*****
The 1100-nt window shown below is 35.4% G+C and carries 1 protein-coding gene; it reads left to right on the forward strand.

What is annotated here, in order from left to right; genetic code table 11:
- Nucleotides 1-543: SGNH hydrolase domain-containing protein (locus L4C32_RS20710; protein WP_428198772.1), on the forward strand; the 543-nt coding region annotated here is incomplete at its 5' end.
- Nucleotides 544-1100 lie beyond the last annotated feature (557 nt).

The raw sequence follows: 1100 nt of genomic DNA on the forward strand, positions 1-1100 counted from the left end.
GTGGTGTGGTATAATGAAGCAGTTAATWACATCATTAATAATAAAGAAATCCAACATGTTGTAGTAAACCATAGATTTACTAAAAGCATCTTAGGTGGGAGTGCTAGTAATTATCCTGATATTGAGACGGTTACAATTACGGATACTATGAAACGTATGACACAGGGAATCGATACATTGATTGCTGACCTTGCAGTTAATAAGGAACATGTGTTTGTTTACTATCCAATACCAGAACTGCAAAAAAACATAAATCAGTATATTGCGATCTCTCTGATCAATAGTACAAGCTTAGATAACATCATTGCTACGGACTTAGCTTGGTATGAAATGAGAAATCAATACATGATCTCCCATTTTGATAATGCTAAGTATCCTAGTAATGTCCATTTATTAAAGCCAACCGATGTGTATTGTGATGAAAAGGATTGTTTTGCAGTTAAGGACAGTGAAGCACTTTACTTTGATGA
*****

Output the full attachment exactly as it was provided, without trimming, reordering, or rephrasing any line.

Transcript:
The 1100-nt window shown below is 35.4% G+C and carries 1 protein-coding gene; it reads left to right on the forward strand.

What is annotated here, in order from left to right; genetic code table 11:
- Nucleotides 1-543: SGNH hydrolase domain-containing protein (locus L4C32_RS20710; protein WP_428198772.1), on the forward strand; the 543-nt coding region annotated here is incomplete at its 5' end.
- Nucleotides 544-1100 lie beyond the last annotated feature (557 nt).

The raw sequence follows: 1100 nt of genomic DNA on the forward strand, positions 1-1100 counted from the left end.
GTGGTGTGGTATAATGAAGCAGTTAATWACATCATTAATAATAAAGAAATCCAACATGTTGTAGTAAACCATAGATTTACTAAAAGCATCTTAGGTGGGAGTGCTAGTAATTATCCTGATATTGAGACGGTTACAATTACGGATACTATGAAACGTATGACACAGGGAATCGATACATTGATTGCTGACCTTGCAGTTAATAAGGAACATGTGTTTGTTTACTATCCAATACCAGAACTGCAAAAAAACATAAATCAGTATATTGCGATCTCTCTGATCAATAGTACAAGCTTAGATAACATCATTGCTACGGACTTAGCTTGGTATGAAATGAGAAATCAATACATGATCTCCCATTTTGATAATGCTAAGTATCCTAGTAATGTCCATTTATTAAAGCCAACCGATGTGTATTGTGATGAAAAGGATTGTTTTGCAGTTAAGGACAGTGAAGCACTTTACTTTGATGA